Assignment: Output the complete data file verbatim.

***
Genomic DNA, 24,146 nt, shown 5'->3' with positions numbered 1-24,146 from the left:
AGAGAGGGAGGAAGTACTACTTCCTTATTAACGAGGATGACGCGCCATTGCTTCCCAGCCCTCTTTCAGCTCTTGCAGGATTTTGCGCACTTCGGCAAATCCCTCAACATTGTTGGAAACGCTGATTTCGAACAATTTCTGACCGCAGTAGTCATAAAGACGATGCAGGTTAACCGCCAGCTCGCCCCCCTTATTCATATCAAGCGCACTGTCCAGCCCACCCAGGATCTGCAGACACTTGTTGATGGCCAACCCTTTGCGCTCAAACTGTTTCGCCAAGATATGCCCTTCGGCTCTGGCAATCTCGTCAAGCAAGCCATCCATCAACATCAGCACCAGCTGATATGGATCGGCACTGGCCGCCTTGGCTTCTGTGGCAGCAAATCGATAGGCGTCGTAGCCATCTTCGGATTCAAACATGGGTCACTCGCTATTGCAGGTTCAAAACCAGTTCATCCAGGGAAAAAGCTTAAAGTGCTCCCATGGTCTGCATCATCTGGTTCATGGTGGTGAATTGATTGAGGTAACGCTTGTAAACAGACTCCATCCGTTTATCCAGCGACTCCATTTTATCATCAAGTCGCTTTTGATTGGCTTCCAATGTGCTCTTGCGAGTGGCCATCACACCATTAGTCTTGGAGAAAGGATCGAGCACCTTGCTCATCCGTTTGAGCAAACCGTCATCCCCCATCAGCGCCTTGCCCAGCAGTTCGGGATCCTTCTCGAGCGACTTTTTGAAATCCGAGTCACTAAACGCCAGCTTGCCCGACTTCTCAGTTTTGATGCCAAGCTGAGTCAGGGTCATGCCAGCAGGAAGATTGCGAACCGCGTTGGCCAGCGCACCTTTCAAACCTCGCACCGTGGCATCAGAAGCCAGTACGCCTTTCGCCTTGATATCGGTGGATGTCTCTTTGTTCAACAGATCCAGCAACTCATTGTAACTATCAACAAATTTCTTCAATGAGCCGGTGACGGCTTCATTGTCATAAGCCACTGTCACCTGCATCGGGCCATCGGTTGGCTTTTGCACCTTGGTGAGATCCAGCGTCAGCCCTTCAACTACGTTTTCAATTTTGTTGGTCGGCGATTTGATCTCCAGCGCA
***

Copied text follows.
Genomic DNA, 24,146 nt, shown 5'->3' with positions numbered 1-24,146 from the left:
AGAGAGGGAGGAAGTACTACTTCCTTATTAACGAGGATGACGCGCCATTGCTTCCCAGCCCTCTTTCAGCTCTTGCAGGATTTTGCGCACTTCGGCAAATCCCTCAACATTGTTGGAAACGCTGATTTCGAACAATTTCTGACCGCAGTAGTCATAAAGACGATGCAGGTTAACCGCCAGCTCGCCCCCCTTATTCATATCAAGCGCACTGTCCAGCCCACCCAGGATCTGCAGACACTTGTTGATGGCCAACCCTTTGCGCTCAAACTGTTTCGCCAAGATATGCCCTTCGGCTCTGGCAATCTCGTCAAGCAAGCCATCCATCAACATCAGCACCAGCTGATATGGATCGGCACTGGCCGCCTTGGCTTCTGTGGCAGCAAATCGATAGGCGTCGTAGCCATCTTCGGATTCAAACATGGGTCACTCGCTATTGCAGGTTCAAAACCAGTTCATCCAGGGAAAAAGCTTAAAGTGCTCCCATGGTCTGCATCATCTGGTTCATGGTGGTGAATTGATTGAGGTAACGCTTGTAAACAGACTCCATCCGTTTATCCAGCGACTCCATTTTATCATCAAGTCGCTTTTGATTGGCTTCCAATGTGCTCTTGCGAGTGGCCATCACACCATTAGTCTTGGAGAAAGGATCGAGCACCTTGCTCATCCGTTTGAGCAAACCGTCATCCCCCATCAGCGCCTTGCCCAGCAGTTCGGGATCCTTCTCGAGCGACTTTTTGAAATCCGAGTCACTAAACGCCAGCTTGCCCGACTTCTCAGTTTTGATGCCAAGCTGAGTCAGGGTCATGCCAGCAGGAAGATTGCGAACCGCGTTGGCCAGCGCACCTTTCAAACCTCGCACCGTGGCATCAGAAGCCAGTACGCCTTTCGCCTTGATATCGGTGGATGTCTCTTTGTTCAACAGATCCAGCAACTCATTGTAACTATCAACAAATTTCTTCAATGAGCCGGTGACGGCTTCATTGTCATAAGCCACTGTCACCTGCATCGGGCCATCGGTTGGCTTTTGCACCTTGGTGAGATCCAGCGTCAGCCCTTCAACTACGTTTTCAATTTTGTTGGTCGGCGATTTGATCTCCAGCGCA